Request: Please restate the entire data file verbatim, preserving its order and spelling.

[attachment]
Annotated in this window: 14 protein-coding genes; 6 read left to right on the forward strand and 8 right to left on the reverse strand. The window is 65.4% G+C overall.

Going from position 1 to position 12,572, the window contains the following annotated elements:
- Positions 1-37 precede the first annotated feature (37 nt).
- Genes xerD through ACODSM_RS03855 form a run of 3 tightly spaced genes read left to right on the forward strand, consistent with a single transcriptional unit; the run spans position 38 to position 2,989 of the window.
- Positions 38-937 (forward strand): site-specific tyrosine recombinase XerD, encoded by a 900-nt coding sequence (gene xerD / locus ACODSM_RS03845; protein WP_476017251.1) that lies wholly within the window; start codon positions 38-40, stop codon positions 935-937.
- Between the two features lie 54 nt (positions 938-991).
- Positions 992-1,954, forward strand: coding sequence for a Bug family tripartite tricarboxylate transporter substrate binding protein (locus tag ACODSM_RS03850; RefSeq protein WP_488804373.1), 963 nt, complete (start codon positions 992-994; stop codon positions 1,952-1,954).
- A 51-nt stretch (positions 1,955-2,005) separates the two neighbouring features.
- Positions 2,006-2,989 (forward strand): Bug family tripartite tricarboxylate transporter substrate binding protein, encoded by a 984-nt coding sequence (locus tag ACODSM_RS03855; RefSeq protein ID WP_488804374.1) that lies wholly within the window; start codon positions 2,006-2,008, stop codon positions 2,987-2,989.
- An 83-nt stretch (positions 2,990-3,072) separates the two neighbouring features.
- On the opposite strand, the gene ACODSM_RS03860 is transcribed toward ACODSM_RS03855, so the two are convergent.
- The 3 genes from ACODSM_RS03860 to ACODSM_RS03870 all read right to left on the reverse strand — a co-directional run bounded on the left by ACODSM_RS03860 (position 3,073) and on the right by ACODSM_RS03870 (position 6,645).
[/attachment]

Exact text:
Annotated in this window: 14 protein-coding genes; 6 read left to right on the forward strand and 8 right to left on the reverse strand. The window is 65.4% G+C overall.

Going from position 1 to position 12,572, the window contains the following annotated elements:
- Positions 1-37 precede the first annotated feature (37 nt).
- Genes xerD through ACODSM_RS03855 form a run of 3 tightly spaced genes read left to right on the forward strand, consistent with a single transcriptional unit; the run spans position 38 to position 2,989 of the window.
- Positions 38-937 (forward strand): site-specific tyrosine recombinase XerD, encoded by a 900-nt coding sequence (gene xerD / locus ACODSM_RS03845; protein WP_476017251.1) that lies wholly within the window; start codon positions 38-40, stop codon positions 935-937.
- Between the two features lie 54 nt (positions 938-991).
- Positions 992-1,954, forward strand: coding sequence for a Bug family tripartite tricarboxylate transporter substrate binding protein (locus tag ACODSM_RS03850; RefSeq protein WP_488804373.1), 963 nt, complete (start codon positions 992-994; stop codon positions 1,952-1,954).
- A 51-nt stretch (positions 1,955-2,005) separates the two neighbouring features.
- Positions 2,006-2,989 (forward strand): Bug family tripartite tricarboxylate transporter substrate binding protein, encoded by a 984-nt coding sequence (locus tag ACODSM_RS03855; RefSeq protein ID WP_488804374.1) that lies wholly within the window; start codon positions 2,006-2,008, stop codon positions 2,987-2,989.
- An 83-nt stretch (positions 2,990-3,072) separates the two neighbouring features.
- On the opposite strand, the gene ACODSM_RS03860 is transcribed toward ACODSM_RS03855, so the two are convergent.
- The 3 genes from ACODSM_RS03860 to ACODSM_RS03870 all read right to left on the reverse strand — a co-directional run bounded on the left by ACODSM_RS03860 (position 3,073) and on the right by ACODSM_RS03870 (position 6,645).